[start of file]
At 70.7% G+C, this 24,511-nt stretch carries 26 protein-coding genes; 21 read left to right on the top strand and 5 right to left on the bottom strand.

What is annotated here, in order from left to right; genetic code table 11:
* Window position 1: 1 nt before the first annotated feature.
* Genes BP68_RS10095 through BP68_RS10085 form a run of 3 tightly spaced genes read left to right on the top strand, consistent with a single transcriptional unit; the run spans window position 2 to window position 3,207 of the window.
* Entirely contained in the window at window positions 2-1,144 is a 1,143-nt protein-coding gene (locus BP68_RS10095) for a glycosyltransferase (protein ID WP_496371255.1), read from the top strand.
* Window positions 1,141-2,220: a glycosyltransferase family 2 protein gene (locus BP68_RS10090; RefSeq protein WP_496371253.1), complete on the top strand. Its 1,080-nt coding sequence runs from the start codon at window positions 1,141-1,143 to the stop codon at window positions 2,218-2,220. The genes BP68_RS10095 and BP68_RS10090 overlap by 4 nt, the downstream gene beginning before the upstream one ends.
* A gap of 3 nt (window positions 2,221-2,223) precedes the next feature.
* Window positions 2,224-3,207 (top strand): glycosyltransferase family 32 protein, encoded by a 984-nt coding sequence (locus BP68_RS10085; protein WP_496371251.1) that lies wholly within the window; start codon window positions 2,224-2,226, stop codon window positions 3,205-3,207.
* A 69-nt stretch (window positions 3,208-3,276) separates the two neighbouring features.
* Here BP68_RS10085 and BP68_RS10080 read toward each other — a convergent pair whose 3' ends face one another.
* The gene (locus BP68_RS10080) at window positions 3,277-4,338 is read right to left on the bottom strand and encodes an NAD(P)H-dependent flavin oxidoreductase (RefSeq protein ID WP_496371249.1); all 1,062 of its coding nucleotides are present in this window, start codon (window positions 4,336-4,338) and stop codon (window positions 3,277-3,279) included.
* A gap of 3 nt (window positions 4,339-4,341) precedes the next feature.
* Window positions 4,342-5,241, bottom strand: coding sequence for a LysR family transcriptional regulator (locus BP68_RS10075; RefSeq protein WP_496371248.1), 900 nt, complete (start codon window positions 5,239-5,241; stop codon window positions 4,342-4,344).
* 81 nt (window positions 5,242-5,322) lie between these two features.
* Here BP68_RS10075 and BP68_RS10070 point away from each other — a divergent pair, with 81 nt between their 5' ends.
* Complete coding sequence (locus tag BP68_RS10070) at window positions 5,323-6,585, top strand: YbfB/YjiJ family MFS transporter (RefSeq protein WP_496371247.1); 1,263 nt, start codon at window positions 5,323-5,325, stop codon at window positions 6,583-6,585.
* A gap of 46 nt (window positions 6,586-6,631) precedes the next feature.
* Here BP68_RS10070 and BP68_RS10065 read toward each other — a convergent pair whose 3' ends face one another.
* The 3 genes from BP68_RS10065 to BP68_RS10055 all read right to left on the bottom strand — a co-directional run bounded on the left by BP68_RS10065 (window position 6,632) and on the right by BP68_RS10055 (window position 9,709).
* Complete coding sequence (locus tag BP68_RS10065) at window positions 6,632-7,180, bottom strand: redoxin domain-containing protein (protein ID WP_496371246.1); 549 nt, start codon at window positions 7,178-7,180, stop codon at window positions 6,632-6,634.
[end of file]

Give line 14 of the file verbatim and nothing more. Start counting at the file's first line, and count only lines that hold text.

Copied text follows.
* 81 nt (window positions 5,242-5,322) lie between these two features.